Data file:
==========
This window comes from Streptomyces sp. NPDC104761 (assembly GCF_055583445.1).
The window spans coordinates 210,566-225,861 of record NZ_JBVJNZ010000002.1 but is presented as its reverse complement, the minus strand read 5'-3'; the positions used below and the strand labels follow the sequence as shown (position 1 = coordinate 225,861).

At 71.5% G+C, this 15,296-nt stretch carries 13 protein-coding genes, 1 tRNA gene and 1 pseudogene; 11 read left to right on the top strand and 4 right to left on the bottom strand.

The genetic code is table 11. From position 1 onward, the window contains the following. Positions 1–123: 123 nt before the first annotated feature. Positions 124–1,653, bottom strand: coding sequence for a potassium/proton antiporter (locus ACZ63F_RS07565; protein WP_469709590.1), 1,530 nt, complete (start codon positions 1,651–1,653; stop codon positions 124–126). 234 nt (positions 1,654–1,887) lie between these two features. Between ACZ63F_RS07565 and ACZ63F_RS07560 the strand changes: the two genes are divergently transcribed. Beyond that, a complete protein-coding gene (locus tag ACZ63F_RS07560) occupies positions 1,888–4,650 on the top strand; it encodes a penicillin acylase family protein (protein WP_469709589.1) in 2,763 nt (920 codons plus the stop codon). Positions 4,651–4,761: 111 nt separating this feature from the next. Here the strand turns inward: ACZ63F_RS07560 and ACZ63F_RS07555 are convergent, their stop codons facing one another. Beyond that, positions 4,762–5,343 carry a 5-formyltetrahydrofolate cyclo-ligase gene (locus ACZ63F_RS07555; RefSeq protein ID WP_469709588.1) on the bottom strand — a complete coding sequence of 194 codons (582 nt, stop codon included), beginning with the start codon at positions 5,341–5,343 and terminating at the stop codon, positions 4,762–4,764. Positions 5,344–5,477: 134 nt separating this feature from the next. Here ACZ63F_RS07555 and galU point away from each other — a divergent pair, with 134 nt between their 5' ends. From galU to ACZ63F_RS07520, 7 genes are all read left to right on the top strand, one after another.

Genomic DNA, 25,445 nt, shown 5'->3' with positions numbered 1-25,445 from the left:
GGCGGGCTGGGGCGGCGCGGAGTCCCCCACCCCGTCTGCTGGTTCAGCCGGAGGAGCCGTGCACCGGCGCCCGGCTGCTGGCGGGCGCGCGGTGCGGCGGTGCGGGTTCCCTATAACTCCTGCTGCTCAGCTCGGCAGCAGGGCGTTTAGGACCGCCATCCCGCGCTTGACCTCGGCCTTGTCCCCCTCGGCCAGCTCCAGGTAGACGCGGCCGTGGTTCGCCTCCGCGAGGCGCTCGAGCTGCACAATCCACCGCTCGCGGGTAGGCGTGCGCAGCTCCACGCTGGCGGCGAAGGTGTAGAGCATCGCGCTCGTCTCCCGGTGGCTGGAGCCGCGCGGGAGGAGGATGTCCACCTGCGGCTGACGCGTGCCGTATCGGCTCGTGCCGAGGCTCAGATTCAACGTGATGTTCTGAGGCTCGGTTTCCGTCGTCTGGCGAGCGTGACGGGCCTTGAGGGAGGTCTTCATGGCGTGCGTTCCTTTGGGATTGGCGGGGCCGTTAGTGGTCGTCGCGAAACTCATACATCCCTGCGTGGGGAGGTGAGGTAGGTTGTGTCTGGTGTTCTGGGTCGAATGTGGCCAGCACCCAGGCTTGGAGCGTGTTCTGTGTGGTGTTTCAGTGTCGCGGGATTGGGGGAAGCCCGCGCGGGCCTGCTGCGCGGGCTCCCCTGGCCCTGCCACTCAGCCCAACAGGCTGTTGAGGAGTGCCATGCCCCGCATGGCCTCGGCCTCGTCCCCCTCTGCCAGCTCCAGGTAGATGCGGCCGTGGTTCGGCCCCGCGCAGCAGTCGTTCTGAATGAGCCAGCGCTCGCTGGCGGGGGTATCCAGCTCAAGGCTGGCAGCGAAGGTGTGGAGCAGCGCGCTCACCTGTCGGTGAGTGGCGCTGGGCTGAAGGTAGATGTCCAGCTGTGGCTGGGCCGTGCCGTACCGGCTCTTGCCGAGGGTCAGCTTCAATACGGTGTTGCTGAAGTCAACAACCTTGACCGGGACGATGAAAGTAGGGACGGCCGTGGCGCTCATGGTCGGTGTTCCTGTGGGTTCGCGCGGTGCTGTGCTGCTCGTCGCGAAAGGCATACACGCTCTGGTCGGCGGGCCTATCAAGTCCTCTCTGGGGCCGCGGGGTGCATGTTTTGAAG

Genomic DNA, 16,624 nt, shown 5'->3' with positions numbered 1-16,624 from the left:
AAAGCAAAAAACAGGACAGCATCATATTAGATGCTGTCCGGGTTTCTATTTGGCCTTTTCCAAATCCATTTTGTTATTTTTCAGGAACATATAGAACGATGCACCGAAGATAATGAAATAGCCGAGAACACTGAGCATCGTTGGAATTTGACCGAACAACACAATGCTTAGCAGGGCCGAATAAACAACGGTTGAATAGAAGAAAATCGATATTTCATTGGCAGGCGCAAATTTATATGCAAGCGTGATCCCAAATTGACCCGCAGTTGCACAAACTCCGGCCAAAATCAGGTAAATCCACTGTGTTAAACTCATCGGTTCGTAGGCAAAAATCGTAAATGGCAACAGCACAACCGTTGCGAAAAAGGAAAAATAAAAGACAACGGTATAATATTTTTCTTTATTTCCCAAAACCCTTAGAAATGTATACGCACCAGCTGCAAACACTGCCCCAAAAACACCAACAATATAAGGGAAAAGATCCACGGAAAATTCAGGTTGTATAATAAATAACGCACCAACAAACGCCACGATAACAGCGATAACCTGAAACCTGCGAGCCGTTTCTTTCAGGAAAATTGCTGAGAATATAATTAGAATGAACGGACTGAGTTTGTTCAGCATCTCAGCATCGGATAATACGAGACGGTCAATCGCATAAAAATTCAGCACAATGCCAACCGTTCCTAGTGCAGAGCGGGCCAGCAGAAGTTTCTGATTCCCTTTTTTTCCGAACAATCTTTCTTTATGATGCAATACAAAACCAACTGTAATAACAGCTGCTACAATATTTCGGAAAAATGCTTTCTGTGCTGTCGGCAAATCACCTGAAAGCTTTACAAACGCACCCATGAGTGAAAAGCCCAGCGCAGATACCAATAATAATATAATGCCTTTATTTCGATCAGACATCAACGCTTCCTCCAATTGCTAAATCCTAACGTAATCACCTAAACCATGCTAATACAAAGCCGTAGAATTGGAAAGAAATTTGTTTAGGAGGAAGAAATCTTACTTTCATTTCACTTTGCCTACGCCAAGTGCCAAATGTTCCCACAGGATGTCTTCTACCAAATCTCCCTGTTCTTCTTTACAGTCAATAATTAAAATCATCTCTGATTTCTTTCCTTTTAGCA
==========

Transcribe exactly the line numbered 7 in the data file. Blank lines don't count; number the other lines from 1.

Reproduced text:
Genomic DNA, 16,624 nt, shown 5'->3' with positions numbered 1-16,624 from the left: